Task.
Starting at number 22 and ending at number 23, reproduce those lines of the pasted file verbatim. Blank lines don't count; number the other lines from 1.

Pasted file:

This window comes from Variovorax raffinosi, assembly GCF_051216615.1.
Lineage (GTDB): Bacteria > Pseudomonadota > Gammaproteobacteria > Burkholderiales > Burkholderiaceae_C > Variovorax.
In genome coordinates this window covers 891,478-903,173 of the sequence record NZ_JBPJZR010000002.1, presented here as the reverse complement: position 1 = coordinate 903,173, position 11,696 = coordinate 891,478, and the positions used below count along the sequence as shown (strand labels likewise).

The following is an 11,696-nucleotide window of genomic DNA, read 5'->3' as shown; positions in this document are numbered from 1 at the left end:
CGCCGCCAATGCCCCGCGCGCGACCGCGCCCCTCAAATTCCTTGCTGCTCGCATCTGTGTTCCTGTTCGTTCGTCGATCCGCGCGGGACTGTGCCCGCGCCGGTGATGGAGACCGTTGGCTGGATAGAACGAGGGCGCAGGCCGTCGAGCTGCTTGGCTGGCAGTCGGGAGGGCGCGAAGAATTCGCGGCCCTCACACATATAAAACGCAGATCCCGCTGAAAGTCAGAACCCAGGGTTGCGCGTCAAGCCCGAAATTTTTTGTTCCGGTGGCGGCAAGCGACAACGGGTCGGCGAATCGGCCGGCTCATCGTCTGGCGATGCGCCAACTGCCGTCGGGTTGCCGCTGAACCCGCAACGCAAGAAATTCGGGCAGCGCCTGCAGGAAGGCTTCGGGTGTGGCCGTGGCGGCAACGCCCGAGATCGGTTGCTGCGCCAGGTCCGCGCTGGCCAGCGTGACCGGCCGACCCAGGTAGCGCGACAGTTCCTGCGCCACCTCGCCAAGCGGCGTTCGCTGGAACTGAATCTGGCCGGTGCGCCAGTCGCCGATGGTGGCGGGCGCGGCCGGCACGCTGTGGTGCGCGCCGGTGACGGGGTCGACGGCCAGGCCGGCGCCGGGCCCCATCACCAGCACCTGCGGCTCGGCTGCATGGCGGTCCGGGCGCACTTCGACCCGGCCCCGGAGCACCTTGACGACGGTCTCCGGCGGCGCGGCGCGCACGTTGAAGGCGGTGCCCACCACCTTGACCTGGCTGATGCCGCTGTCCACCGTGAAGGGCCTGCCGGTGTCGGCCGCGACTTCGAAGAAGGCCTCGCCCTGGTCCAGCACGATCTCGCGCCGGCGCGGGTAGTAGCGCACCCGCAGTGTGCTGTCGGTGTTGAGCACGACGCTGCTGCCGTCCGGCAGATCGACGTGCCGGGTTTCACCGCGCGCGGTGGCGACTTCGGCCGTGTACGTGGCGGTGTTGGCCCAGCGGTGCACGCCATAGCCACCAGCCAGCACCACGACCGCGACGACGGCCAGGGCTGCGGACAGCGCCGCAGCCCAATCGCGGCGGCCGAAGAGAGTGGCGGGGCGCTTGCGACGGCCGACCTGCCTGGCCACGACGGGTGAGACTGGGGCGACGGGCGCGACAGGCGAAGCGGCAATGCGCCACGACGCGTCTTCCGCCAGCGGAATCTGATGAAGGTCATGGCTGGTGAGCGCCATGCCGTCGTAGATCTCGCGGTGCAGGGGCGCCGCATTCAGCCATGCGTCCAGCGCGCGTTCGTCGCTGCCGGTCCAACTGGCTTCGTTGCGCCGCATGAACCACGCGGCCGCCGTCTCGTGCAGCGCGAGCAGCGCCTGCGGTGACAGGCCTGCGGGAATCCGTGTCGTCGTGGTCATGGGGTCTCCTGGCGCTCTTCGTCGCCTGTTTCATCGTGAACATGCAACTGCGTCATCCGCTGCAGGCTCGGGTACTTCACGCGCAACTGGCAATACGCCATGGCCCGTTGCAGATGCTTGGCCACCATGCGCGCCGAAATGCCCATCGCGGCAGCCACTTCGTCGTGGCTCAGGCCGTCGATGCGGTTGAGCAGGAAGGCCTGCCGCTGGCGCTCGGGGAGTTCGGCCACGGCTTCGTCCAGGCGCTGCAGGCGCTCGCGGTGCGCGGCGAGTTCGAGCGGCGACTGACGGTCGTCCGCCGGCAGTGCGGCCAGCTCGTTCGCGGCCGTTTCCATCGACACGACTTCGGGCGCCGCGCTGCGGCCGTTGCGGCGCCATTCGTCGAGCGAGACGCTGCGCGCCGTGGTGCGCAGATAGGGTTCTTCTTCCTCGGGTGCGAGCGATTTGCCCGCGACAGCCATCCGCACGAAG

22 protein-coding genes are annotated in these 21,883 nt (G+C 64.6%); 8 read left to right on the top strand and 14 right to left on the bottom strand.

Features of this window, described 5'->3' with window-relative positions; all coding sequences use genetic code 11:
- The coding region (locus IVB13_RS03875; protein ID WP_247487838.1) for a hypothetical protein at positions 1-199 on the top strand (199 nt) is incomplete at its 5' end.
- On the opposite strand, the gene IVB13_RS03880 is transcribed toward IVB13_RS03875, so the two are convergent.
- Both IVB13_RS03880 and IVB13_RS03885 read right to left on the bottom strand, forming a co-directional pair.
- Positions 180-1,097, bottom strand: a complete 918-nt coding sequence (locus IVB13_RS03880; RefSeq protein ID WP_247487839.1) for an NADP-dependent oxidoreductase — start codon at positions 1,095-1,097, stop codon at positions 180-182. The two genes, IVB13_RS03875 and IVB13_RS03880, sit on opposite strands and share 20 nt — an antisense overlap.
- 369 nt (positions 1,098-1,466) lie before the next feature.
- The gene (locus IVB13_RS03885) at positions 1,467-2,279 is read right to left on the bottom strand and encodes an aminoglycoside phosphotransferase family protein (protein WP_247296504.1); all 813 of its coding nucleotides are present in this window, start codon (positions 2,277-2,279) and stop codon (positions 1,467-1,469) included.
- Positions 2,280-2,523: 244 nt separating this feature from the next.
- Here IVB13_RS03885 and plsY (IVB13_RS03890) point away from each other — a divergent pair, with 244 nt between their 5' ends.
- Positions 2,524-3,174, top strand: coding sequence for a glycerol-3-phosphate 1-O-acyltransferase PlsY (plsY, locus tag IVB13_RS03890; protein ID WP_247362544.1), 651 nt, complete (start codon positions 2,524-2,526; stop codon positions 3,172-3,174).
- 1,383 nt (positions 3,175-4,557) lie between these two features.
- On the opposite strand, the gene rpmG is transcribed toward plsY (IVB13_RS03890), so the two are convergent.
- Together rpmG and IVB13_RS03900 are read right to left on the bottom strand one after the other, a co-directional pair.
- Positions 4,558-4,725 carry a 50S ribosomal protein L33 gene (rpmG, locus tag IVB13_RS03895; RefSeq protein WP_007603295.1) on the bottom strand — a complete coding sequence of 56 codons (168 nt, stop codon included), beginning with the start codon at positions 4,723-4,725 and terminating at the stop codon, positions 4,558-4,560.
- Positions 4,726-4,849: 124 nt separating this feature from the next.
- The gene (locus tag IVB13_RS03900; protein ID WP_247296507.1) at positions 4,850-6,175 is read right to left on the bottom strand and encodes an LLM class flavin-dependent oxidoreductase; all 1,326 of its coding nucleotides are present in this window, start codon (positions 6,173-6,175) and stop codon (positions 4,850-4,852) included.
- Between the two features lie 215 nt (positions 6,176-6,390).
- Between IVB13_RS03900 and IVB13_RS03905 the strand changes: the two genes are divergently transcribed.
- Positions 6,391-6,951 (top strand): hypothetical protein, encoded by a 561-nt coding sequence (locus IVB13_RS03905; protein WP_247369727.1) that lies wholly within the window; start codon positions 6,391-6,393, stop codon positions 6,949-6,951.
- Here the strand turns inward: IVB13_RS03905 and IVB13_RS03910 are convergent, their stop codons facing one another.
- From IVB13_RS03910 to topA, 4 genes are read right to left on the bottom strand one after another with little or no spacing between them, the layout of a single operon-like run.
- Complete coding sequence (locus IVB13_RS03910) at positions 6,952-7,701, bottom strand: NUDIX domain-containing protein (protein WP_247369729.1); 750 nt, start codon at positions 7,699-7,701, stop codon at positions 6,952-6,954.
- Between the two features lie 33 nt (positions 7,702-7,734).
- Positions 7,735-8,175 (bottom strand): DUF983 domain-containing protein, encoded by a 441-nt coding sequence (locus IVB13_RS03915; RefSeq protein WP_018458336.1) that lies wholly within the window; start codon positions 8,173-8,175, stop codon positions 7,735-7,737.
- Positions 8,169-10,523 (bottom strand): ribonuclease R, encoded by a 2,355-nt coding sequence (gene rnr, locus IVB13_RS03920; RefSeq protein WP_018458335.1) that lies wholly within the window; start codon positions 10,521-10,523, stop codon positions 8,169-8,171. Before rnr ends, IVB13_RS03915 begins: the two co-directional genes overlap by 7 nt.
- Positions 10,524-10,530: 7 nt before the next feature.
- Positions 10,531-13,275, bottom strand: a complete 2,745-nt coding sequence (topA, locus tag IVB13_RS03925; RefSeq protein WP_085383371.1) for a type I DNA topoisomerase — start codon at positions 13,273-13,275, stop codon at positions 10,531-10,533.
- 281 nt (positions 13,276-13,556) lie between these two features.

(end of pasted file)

- The gene (locus tag IVB13_RS03900; protein ID WP_247296507.1) at positions 4,850-6,175 is read right to left on the bottom strand and encodes an LLM class flavin-dependent oxidoreductase; all 1,326 of its coding nucleotides are present in this window, start codon (positions 6,173-6,175) and stop codon (positions 4,850-4,852) included.
- Between the two features lie 215 nt (positions 6,176-6,390).